19 July 2013

Two grassroots Orang Asli groups have strongly accused the government of trying to steal as much as 60 percent of their ancestral land by pushing through a law in Parliament without consulting the people most affected.

Orang Asli representatives from villages in Pahang and Malacca have put their voices to a growing protest against Act 134, an amendment to the Aborigines Act 1954.

The amendment, they said, would allow the government to assign Orang Asli land titles to individuals, breaking up the communal land ownership that is now in practice. The result is that land that is not assigned, which could make up the bulk, would then revert to the state governments.

"We are sad to hear about Act 134... with this Act, as much as 60 percent of our land will be lost," Shafie Dris ( left ) from Jaringan Orang Asli Pahang (JOAP) told reporters in Kuala Lumpur after submitting a two-page petition to Rural and Regional Development Minister Shafie Apdal.

"These are the lands where our ancestors are buried and the fruits from which have been jointly shared and used to sustain our way of life."

Shafie warned that the government's attempt to parcel out the land under the proposed amendment would also cause friction among the Orang Asli community who currently share the land.

The representative from Jaringan Orang Asli Malacca, Faridah Goskan ( right ), chimed in and said the livelihood of the Orang Asli was already under threat as the Orang Asli Development Department (Jakoa) has lured many out of their forested lands for minimal payouts.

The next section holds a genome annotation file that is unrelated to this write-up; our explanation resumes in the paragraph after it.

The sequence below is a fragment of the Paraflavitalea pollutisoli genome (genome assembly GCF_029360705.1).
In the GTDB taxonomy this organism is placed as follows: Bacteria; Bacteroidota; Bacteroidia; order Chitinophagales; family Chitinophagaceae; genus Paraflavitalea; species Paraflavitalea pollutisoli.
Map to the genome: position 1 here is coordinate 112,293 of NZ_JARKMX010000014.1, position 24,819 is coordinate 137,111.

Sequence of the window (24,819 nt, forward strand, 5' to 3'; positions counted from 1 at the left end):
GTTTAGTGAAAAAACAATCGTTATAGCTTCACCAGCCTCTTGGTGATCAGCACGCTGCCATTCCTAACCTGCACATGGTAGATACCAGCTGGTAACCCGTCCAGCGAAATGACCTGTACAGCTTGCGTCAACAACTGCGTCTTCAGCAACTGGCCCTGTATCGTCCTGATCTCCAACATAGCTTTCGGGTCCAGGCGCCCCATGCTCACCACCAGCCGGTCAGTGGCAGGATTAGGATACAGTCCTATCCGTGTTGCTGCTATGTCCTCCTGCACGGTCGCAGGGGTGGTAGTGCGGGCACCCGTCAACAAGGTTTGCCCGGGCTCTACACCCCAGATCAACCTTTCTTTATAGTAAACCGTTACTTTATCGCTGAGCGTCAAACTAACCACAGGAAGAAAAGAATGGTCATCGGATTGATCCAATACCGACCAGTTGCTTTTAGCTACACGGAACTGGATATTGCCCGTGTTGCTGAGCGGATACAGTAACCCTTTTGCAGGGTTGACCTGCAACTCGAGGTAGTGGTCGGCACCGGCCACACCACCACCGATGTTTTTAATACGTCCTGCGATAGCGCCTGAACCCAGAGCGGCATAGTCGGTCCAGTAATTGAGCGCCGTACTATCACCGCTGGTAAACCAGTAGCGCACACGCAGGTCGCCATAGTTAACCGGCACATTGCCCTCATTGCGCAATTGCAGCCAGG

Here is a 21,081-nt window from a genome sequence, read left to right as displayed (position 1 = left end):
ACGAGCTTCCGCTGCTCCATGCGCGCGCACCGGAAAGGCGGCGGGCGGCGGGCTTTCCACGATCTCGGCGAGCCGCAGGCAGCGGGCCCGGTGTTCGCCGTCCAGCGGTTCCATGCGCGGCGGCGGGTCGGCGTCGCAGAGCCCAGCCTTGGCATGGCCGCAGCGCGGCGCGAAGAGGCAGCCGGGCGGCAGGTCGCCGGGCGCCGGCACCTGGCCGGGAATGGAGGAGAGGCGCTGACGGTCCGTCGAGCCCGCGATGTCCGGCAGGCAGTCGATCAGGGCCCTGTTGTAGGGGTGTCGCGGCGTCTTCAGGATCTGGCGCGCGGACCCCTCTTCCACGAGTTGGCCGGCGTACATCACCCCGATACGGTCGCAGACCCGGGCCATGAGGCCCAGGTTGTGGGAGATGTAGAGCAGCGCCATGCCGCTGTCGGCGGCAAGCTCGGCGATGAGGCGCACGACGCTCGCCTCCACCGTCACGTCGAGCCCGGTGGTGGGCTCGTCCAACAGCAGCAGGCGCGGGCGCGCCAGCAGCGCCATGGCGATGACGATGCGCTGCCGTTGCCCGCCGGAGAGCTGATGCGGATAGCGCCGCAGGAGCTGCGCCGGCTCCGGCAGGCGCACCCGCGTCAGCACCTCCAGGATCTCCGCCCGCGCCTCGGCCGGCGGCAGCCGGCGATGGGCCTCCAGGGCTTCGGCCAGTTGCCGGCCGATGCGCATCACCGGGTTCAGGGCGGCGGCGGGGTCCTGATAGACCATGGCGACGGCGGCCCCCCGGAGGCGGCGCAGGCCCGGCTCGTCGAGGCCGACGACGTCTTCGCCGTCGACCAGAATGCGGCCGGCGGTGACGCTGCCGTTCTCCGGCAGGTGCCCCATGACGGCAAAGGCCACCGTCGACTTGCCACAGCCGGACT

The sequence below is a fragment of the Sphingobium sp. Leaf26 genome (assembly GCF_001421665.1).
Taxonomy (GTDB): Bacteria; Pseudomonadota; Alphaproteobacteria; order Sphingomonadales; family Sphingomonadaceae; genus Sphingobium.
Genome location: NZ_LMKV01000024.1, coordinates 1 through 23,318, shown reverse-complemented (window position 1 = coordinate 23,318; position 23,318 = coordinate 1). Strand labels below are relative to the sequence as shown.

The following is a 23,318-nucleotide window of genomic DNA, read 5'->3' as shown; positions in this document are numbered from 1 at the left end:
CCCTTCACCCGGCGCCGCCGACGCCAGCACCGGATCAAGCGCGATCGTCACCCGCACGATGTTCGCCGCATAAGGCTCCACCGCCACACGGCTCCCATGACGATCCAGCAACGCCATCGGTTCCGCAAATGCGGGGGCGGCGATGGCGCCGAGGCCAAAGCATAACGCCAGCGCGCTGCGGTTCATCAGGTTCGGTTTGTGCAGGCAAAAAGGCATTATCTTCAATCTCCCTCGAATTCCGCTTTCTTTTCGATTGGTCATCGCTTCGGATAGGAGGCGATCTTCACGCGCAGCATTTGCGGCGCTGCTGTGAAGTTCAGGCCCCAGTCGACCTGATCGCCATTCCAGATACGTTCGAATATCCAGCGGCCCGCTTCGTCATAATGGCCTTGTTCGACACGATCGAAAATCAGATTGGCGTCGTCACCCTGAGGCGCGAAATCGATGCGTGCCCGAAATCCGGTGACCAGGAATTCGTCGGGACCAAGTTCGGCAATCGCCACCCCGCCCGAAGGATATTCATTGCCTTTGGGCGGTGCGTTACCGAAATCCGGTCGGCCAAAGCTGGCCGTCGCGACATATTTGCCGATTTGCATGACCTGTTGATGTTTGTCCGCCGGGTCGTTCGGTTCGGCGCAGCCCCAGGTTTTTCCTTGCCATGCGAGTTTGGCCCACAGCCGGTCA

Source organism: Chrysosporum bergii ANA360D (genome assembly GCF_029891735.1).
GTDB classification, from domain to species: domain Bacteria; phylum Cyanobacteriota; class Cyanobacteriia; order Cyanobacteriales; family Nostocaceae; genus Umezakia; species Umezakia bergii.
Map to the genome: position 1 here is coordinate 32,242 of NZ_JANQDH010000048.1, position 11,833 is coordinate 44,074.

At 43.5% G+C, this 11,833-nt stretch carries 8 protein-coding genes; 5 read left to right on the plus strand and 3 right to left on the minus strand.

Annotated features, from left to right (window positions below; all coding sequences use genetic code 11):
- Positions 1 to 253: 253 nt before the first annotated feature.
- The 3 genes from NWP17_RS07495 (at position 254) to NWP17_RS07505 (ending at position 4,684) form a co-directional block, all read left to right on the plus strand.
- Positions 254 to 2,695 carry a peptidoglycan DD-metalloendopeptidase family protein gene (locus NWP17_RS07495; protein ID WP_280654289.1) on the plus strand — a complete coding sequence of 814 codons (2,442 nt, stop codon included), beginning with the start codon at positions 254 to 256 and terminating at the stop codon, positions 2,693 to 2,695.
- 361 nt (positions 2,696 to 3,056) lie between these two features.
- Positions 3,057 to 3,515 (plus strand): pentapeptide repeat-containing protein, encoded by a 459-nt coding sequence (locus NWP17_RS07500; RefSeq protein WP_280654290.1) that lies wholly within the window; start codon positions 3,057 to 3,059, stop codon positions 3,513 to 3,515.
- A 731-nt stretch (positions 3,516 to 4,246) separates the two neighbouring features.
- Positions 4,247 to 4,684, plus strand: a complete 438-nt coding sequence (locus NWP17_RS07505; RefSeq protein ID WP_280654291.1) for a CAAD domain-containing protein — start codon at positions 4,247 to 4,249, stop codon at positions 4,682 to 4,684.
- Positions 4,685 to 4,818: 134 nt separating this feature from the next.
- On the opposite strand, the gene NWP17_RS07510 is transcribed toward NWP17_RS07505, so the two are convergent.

Many of these Orang Asli were given small land grants, for which they were then required to pay a hefty tax afterwards to keep, Faridah said.

Last week, Peninsular Malaysia Orang Asli Villages Coalition (JKOASM) coordinator Tijah Yok Chopil also protested against the government's move to amend the 1954 Act.

Tijah said that the government has yet to engage with human rights activists, the Human Rights Commission (Suhakam) and the Bar Council about the amendment.

Jakoa was subsequently reported as saying that it would consult the Orang Asli community in a meeting on July 24-25, which had been postponed from its original July 7-8 date.

"We ask that the meeting be cancelled as it does not involve the people who matter or who know about the way the Orang Asli live," JOAP's Shafie said.

He cited cases in the past when these meetings were merely subterfuge, used to build a false consensus among Orang Asli community by only allowing 'pre-approved' delegates to attend.

"They have no right to decide on what the Orang Asli have protested against all this while," Shafie said.


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